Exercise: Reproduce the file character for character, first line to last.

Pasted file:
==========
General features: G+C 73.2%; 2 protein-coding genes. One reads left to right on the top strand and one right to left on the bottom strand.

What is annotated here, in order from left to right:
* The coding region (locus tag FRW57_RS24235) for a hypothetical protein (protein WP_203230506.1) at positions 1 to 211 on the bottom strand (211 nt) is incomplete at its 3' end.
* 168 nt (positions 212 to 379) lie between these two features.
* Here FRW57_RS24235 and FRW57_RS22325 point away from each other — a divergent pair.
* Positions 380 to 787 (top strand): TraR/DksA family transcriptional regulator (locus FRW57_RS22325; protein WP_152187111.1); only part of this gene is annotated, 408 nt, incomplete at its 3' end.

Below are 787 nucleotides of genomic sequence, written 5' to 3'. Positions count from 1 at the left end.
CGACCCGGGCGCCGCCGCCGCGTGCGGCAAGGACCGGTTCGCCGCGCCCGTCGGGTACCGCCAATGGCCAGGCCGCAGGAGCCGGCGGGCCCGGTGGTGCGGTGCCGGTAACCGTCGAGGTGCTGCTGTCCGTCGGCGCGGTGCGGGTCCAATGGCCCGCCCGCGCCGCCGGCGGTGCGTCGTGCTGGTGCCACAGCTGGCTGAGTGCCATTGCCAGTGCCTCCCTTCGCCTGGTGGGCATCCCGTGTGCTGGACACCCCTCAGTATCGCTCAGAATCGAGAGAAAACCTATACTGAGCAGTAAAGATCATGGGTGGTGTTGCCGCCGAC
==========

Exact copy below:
General features: G+C 73.2%; 2 protein-coding genes. One reads left to right on the top strand and one right to left on the bottom strand.

What is annotated here, in order from left to right:
* The coding region (locus tag FRW57_RS24235) for a hypothetical protein (protein WP_203230506.1) at positions 1 to 211 on the bottom strand (211 nt) is incomplete at its 3' end.
* 168 nt (positions 212 to 379) lie between these two features.
* Here FRW57_RS24235 and FRW57_RS22325 point away from each other — a divergent pair.
* Positions 380 to 787 (top strand): TraR/DksA family transcriptional regulator (locus FRW57_RS22325; protein WP_152187111.1); only part of this gene is annotated, 408 nt, incomplete at its 3' end.

Below are 787 nucleotides of genomic sequence, written 5' to 3'. Positions count from 1 at the left end.
CGACCCGGGCGCCGCCGCCGCGTGCGGCAAGGACCGGTTCGCCGCGCCCGTCGGGTACCGCCAATGGCCAGGCCGCAGGAGCCGGCGGGCCCGGTGGTGCGGTGCCGGTAACCGTCGAGGTGCTGCTGTCCGTCGGCGCGGTGCGGGTCCAATGGCCCGCCCGCGCCGCCGGCGGTGCGTCGTGCTGGTGCCACAGCTGGCTGAGTGCCATTGCCAGTGCCTCCCTTCGCCTGGTGGGCATCCCGTGTGCTGGACACCCCTCAGTATCGCTCAGAATCGAGAGAAAACCTATACTGAGCAGTAAAGATCATGGGTGGTGTTGCCGCCGAC